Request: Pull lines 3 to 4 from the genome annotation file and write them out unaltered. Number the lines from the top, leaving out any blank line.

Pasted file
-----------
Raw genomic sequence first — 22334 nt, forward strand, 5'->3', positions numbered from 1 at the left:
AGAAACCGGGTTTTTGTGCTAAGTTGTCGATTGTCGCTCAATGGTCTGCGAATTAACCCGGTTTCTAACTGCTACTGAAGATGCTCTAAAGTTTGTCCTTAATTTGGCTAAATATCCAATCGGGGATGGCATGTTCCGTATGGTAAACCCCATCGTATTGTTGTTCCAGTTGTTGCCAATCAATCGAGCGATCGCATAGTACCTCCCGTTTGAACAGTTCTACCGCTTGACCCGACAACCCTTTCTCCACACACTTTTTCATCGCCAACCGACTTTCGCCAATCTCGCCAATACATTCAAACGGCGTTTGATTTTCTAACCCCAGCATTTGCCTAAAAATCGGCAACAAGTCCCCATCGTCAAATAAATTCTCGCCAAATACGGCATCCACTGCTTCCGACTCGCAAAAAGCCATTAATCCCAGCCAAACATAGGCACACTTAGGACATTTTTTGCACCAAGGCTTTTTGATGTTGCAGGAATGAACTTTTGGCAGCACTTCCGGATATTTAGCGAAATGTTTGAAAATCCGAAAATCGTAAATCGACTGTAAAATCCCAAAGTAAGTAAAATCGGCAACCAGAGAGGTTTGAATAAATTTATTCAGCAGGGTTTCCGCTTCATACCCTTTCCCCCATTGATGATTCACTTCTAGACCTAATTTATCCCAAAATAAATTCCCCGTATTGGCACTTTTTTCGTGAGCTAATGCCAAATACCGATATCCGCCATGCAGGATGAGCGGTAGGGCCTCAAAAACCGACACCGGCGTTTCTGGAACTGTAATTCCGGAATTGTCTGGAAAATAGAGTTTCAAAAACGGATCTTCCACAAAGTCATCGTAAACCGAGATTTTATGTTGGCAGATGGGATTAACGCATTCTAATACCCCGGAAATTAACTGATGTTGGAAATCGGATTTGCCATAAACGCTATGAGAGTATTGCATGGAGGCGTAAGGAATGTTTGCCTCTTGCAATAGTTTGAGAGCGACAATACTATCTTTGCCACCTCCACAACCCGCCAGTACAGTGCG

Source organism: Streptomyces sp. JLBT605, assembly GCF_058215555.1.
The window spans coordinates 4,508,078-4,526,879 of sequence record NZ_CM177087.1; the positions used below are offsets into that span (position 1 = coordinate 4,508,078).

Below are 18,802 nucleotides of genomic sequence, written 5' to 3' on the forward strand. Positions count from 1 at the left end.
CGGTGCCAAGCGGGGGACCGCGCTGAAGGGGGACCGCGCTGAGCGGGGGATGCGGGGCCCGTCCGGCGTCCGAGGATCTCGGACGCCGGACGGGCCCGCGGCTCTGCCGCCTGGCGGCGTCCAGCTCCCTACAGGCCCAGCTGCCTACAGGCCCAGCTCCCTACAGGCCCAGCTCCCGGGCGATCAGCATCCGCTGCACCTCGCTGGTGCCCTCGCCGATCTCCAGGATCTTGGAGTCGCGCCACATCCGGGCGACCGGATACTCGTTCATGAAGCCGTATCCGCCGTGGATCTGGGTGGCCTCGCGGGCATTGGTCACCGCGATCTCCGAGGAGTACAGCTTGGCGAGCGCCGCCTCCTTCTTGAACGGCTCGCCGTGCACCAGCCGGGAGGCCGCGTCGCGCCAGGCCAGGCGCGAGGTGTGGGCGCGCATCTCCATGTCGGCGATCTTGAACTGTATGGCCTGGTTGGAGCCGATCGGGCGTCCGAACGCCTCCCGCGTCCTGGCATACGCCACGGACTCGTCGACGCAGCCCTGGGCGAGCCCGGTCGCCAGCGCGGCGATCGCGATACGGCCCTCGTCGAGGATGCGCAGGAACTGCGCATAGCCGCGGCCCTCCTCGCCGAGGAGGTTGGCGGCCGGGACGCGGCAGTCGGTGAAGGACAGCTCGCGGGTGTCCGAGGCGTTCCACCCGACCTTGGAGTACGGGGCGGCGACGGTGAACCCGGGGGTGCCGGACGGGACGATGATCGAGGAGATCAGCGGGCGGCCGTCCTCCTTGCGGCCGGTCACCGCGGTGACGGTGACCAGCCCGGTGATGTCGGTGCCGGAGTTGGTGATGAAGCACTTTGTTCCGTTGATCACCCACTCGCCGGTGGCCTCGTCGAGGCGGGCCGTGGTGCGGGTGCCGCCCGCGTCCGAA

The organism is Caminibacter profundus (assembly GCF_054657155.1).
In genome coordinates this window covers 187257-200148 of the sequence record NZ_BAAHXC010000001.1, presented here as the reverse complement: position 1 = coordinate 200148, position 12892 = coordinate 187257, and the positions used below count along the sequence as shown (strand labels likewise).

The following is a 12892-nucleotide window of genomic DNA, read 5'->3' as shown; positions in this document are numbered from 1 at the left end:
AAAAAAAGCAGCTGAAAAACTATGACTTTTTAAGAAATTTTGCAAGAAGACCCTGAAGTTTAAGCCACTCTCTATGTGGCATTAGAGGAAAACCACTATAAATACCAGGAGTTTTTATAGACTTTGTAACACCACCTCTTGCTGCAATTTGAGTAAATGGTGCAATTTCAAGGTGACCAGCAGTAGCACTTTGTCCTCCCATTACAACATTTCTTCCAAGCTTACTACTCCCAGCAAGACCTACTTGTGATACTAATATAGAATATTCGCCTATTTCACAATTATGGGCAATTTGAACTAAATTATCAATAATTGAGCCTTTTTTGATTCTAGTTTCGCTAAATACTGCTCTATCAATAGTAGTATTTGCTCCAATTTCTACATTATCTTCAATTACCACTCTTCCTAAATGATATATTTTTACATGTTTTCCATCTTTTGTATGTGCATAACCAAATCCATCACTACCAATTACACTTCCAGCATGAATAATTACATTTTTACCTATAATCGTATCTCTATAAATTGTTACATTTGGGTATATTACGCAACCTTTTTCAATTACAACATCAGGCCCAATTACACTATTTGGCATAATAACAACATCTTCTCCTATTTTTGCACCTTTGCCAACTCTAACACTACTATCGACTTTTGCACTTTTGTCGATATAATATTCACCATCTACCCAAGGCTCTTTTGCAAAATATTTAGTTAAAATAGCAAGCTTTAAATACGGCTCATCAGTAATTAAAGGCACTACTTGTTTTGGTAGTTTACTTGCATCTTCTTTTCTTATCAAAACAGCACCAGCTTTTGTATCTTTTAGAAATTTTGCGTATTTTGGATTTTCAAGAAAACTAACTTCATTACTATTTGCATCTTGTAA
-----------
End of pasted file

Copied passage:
Source organism: Streptomyces sp. JLBT605, assembly GCF_058215555.1.
The window spans coordinates 4,508,078-4,526,879 of sequence record NZ_CM177087.1; the positions used below are offsets into that span (position 1 = coordinate 4,508,078).